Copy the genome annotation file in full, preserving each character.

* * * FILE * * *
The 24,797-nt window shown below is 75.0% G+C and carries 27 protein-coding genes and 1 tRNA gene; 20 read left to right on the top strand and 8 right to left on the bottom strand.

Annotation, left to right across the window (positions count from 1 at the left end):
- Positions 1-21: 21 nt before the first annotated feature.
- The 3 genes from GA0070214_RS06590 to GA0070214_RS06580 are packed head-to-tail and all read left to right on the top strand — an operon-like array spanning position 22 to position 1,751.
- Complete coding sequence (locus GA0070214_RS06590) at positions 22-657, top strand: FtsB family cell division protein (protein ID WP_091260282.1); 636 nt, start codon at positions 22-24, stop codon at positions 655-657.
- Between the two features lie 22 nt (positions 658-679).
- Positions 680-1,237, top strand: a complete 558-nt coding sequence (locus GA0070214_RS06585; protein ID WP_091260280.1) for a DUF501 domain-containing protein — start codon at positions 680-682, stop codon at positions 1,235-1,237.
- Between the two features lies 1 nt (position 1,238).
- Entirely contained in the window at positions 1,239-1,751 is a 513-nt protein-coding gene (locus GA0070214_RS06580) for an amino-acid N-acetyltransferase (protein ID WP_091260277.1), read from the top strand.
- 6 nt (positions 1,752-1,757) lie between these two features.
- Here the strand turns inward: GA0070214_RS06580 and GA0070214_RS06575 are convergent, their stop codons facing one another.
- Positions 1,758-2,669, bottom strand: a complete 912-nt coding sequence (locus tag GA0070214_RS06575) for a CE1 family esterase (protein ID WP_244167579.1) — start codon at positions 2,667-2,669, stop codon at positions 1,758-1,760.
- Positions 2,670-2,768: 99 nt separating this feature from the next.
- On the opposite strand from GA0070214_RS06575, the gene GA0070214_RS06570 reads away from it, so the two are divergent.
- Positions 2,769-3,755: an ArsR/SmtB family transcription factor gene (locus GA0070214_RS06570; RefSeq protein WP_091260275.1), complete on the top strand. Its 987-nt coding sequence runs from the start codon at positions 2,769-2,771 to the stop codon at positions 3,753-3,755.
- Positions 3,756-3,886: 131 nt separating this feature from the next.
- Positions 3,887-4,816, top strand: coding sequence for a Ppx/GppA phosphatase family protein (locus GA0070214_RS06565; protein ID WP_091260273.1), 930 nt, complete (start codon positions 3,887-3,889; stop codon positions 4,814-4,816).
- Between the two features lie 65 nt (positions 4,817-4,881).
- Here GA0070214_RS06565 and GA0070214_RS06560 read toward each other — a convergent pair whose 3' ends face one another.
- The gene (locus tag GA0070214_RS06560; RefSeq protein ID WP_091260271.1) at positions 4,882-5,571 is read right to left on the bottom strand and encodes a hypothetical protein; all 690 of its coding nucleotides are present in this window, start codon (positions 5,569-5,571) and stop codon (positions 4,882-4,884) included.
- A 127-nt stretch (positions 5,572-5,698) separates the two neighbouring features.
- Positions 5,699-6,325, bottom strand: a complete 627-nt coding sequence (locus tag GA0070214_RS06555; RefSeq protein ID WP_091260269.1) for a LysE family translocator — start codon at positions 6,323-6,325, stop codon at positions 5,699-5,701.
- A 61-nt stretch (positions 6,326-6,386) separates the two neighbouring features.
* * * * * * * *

The 24,797-nt window shown below is 75.0% G+C and carries 27 protein-coding genes and 1 tRNA gene; 20 read left to right on the top strand and 8 right to left on the bottom strand.

Annotation, left to right across the window (positions count from 1 at the left end):
- Positions 1-21: 21 nt before the first annotated feature.
- The 3 genes from GA0070214_RS06590 to GA0070214_RS06580 are packed head-to-tail and all read left to right on the top strand — an operon-like array spanning position 22 to position 1,751.
- Complete coding sequence (locus GA0070214_RS06590) at positions 22-657, top strand: FtsB family cell division protein (protein ID WP_091260282.1); 636 nt, start codon at positions 22-24, stop codon at positions 655-657.
- Between the two features lie 22 nt (positions 658-679).
- Positions 680-1,237, top strand: a complete 558-nt coding sequence (locus GA0070214_RS06585; protein ID WP_091260280.1) for a DUF501 domain-containing protein — start codon at positions 680-682, stop codon at positions 1,235-1,237.
- Between the two features lies 1 nt (position 1,238).
- Entirely contained in the window at positions 1,239-1,751 is a 513-nt protein-coding gene (locus GA0070214_RS06580) for an amino-acid N-acetyltransferase (protein ID WP_091260277.1), read from the top strand.
- 6 nt (positions 1,752-1,757) lie between these two features.
- Here the strand turns inward: GA0070214_RS06580 and GA0070214_RS06575 are convergent, their stop codons facing one another.
- Positions 1,758-2,669, bottom strand: a complete 912-nt coding sequence (locus tag GA0070214_RS06575) for a CE1 family esterase (protein ID WP_244167579.1) — start codon at positions 2,667-2,669, stop codon at positions 1,758-1,760.
- Positions 2,670-2,768: 99 nt separating this feature from the next.
- On the opposite strand from GA0070214_RS06575, the gene GA0070214_RS06570 reads away from it, so the two are divergent.
- Positions 2,769-3,755: an ArsR/SmtB family transcription factor gene (locus GA0070214_RS06570; RefSeq protein WP_091260275.1), complete on the top strand. Its 987-nt coding sequence runs from the start codon at positions 2,769-2,771 to the stop codon at positions 3,753-3,755.
- Positions 3,756-3,886: 131 nt separating this feature from the next.
- Positions 3,887-4,816, top strand: coding sequence for a Ppx/GppA phosphatase family protein (locus GA0070214_RS06565; protein ID WP_091260273.1), 930 nt, complete (start codon positions 3,887-3,889; stop codon positions 4,814-4,816).
- Between the two features lie 65 nt (positions 4,817-4,881).
- Here GA0070214_RS06565 and GA0070214_RS06560 read toward each other — a convergent pair whose 3' ends face one another.
- The gene (locus tag GA0070214_RS06560; RefSeq protein ID WP_091260271.1) at positions 4,882-5,571 is read right to left on the bottom strand and encodes a hypothetical protein; all 690 of its coding nucleotides are present in this window, start codon (positions 5,569-5,571) and stop codon (positions 4,882-4,884) included.
- A 127-nt stretch (positions 5,572-5,698) separates the two neighbouring features.
- Positions 5,699-6,325, bottom strand: a complete 627-nt coding sequence (locus tag GA0070214_RS06555; RefSeq protein ID WP_091260269.1) for a LysE family translocator — start codon at positions 6,323-6,325, stop codon at positions 5,699-5,701.
- A 61-nt stretch (positions 6,326-6,386) separates the two neighbouring features.